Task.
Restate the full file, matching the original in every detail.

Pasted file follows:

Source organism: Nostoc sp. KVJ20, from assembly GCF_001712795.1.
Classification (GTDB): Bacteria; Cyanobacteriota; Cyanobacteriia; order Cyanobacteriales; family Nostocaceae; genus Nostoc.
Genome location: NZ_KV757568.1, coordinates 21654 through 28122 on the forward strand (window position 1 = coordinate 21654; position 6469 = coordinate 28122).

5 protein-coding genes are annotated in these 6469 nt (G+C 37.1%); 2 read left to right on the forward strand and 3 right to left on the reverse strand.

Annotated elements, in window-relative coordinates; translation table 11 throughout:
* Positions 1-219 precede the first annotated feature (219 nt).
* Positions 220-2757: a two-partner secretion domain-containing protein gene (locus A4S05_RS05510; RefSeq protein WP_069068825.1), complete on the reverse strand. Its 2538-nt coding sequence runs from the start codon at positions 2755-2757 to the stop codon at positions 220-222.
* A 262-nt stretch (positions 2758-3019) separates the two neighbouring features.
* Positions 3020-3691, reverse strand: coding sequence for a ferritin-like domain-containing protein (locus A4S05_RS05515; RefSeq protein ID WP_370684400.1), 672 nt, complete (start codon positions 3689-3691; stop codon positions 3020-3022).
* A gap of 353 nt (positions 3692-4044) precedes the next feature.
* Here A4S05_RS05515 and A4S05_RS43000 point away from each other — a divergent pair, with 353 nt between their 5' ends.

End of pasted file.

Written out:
Source organism: Nostoc sp. KVJ20, from assembly GCF_001712795.1.
Classification (GTDB): Bacteria; Cyanobacteriota; Cyanobacteriia; order Cyanobacteriales; family Nostocaceae; genus Nostoc.
Genome location: NZ_KV757568.1, coordinates 21654 through 28122 on the forward strand (window position 1 = coordinate 21654; position 6469 = coordinate 28122).

5 protein-coding genes are annotated in these 6469 nt (G+C 37.1%); 2 read left to right on the forward strand and 3 right to left on the reverse strand.

Annotated elements, in window-relative coordinates; translation table 11 throughout:
* Positions 1-219 precede the first annotated feature (219 nt).
* Positions 220-2757: a two-partner secretion domain-containing protein gene (locus A4S05_RS05510; RefSeq protein WP_069068825.1), complete on the reverse strand. Its 2538-nt coding sequence runs from the start codon at positions 2755-2757 to the stop codon at positions 220-222.
* A 262-nt stretch (positions 2758-3019) separates the two neighbouring features.
* Positions 3020-3691, reverse strand: coding sequence for a ferritin-like domain-containing protein (locus A4S05_RS05515; RefSeq protein ID WP_370684400.1), 672 nt, complete (start codon positions 3689-3691; stop codon positions 3020-3022).
* A gap of 353 nt (positions 3692-4044) precedes the next feature.
* Here A4S05_RS05515 and A4S05_RS43000 point away from each other — a divergent pair, with 353 nt between their 5' ends.